Those who reported opioid misuse were also more likely to report recent discrimination based on sexuality, gender, or race. We did not ask about discrimination based on recent substance use. However, SGM persons sometimes delay accessing healthcare to avoid potential discrimination by a healthcare provider [54,55] as do persons with a substance use disorder [59,60]. This is an important area for future research. By identifying sources of discrimination especially discrimination that might impact accessing health services-researchers, practitioners, and policy makers might identify new collaborative efforts to develop and evaluate structural-level interventions that reduce stigmatization based on sexuality, gender, race/ethnicity, and substance use.
Within this sample 6.5% of persons who reported misusing opioids were incarcerated compared to 1.3% of those who did not use opioids. Given the small number of previously incarcerated persons in the sample, it is likely that a larger sample would have found a significant difference in the logistic regression. Similarly, this regression was not powered to determine the effect of those that have experienced homelessness, discrimination, intimate partner violence, and having been diagnosed with a mood or anxiety disorder among those who reported opioid misuse. Yet these are important experiences that should be considered when screening for opioid and other substance misuse, as well as when developing a treatment plan for each individual.
Concerning are the changes in substance use related overdose during the COVID-19 pandemic. During the early months of COVID-19 pandemic, March to May 2020, the largest monthly increase in substance use related deaths since 2015 was record . Between June 2019 and May 2020, nationally there was a 20% increase substance use related overdoses, primarily driven by a 38.4% increase in synthetic opioid related overdose deaths . Alarmingly the increase in synthetic opioid related overdose deaths in Texas, as well as 16 other states, increased over 50% in that timeframe . Given SGM persons have higher rates of opioid use than their cisgendered peers, there is an urgent need for research, prevention, and treatment services in this community.
Although we were able to obtain a large sample of only SGM persons across Texas, including a subsample of persons currently engaging in substance misuse, there are some limitations to this study. This was a cross-sectional study, therefore changes over time and causality cannot be determined. However, participants were recruited using social media ads, and considering that the majority of the U.S. population use social media these results may able to be generalizable to many SGM Texans, and possibly nationally . A second limitation of our study was the age of the sample. While recruiting a mostly young sample resulted in persons most likely to misuse opioids, the lack of older participants prohibited a comparisons of opioid use across age cohorts. This study is the use of brief self-report measures to reduce the burden on participants completing the survey. The use of more extensive psychosocial and cultural measures would likely add to our understanding of the effect of discrimination and notable life experiences on SGM persons who misuse opioids.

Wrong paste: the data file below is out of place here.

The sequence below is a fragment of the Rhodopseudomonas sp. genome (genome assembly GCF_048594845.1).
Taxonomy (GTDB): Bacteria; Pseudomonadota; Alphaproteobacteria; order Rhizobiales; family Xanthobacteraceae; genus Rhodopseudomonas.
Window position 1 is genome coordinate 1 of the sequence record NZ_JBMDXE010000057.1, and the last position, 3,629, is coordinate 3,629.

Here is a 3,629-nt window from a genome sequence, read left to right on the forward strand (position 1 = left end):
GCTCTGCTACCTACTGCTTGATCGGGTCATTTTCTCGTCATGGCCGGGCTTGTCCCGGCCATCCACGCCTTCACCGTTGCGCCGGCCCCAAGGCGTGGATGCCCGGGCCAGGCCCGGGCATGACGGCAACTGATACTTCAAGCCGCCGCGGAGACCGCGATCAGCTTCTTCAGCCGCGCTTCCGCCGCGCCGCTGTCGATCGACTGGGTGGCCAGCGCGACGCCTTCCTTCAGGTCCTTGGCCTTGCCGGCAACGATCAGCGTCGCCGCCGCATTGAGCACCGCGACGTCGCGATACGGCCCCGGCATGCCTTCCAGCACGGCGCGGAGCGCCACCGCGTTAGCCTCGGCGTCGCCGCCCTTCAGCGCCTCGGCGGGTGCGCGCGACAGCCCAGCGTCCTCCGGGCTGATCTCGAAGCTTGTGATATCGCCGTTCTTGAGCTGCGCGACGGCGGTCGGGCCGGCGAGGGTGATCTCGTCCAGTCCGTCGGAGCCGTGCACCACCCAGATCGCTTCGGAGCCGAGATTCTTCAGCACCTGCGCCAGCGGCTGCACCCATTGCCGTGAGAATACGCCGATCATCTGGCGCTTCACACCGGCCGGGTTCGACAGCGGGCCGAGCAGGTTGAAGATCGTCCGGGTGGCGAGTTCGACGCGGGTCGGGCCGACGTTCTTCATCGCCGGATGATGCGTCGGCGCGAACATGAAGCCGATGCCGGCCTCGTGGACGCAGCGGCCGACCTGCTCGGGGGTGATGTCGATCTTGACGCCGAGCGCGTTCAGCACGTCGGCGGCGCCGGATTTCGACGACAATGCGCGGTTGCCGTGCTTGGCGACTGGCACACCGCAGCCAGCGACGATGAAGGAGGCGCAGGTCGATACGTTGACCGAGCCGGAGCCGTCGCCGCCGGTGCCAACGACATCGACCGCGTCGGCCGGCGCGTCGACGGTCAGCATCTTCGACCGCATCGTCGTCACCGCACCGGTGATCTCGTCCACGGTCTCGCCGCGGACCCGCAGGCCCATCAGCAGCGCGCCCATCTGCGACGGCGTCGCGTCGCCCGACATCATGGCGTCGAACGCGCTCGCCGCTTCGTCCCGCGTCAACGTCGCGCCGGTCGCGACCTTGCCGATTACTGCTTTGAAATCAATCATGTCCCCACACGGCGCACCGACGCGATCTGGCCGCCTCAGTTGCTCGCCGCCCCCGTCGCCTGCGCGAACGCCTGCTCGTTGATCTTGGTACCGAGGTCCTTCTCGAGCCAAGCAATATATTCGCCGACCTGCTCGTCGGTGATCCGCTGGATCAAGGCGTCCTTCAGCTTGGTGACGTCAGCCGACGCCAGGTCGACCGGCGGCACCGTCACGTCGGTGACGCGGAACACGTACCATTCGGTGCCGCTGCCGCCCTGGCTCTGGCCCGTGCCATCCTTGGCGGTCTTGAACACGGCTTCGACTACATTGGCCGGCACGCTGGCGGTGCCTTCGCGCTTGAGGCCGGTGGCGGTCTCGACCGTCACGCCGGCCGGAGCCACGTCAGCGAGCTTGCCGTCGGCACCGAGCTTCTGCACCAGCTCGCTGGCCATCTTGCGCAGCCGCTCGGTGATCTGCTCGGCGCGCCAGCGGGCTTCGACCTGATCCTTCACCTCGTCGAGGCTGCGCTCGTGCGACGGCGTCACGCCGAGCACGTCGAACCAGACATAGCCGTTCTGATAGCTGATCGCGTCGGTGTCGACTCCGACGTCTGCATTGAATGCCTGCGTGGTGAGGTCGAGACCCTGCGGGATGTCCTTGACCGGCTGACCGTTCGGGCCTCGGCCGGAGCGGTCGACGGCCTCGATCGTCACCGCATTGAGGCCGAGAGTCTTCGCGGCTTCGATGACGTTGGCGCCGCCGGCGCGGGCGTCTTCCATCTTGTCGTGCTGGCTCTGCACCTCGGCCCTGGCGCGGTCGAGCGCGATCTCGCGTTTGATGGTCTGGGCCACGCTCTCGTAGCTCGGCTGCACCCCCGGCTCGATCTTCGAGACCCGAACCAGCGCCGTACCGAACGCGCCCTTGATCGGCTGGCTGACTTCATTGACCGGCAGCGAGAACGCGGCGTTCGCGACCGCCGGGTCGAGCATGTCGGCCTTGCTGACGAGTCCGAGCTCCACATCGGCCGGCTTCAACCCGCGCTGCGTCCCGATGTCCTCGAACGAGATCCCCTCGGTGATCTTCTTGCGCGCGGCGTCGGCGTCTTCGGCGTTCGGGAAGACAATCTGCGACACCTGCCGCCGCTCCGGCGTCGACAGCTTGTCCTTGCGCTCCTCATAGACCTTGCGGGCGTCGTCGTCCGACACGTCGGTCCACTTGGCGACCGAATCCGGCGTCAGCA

These results support the need for integrated and tailored screening, harm reduction, and treatment interventions with SGM culturally competent care providers or community-based organizations, especially among adolescence. Some of the possible interventions include harm reduction education and naloxone distribution for those at risk for overdose. In addition, pediatricians treating large numbers of adolescents might wish to implement routine screening, referral, and linkage for substance use disorders. Our findings also support the need for further integration of mental health and trauma related services with substance use treatment and recovery support services, and increased access to medication assisted treatment, telehealth services, recovery coaches, recovery residences, and peer-based support groups to provide more holistic care solutions.